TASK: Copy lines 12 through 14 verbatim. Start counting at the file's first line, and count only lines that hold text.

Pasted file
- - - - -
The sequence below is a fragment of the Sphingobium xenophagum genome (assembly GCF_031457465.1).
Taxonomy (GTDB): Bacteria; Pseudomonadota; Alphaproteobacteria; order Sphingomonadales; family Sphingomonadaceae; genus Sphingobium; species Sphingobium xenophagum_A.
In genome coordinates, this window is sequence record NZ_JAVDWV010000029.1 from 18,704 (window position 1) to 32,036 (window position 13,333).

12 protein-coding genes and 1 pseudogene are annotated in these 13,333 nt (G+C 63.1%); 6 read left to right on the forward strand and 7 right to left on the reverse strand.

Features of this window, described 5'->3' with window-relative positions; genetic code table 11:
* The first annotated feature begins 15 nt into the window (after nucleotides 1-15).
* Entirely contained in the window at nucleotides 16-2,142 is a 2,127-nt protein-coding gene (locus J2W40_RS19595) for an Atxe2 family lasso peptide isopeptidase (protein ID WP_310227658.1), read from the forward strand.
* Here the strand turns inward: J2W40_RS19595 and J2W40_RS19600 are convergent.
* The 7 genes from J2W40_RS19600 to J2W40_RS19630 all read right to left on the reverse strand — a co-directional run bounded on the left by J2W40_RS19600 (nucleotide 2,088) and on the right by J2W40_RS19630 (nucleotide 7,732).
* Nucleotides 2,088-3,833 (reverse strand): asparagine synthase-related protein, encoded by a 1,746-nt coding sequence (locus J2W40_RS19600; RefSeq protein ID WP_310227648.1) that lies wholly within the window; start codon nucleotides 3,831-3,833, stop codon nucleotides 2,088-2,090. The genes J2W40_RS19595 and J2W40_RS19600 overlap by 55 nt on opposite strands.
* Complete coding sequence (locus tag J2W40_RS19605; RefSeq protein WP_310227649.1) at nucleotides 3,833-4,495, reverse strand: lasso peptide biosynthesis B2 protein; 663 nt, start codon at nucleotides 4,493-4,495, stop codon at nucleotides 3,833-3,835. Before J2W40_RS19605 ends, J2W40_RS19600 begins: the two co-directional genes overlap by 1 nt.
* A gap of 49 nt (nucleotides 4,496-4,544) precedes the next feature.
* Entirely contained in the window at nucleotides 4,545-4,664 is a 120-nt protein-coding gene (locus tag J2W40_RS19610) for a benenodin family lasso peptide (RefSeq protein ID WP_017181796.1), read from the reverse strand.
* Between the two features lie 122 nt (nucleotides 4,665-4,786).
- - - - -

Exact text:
* A gap of 49 nt (nucleotides 4,496-4,544) precedes the next feature.
* Entirely contained in the window at nucleotides 4,545-4,664 is a 120-nt protein-coding gene (locus tag J2W40_RS19610) for a benenodin family lasso peptide (RefSeq protein ID WP_017181796.1), read from the reverse strand.
* Between the two features lie 122 nt (nucleotides 4,665-4,786).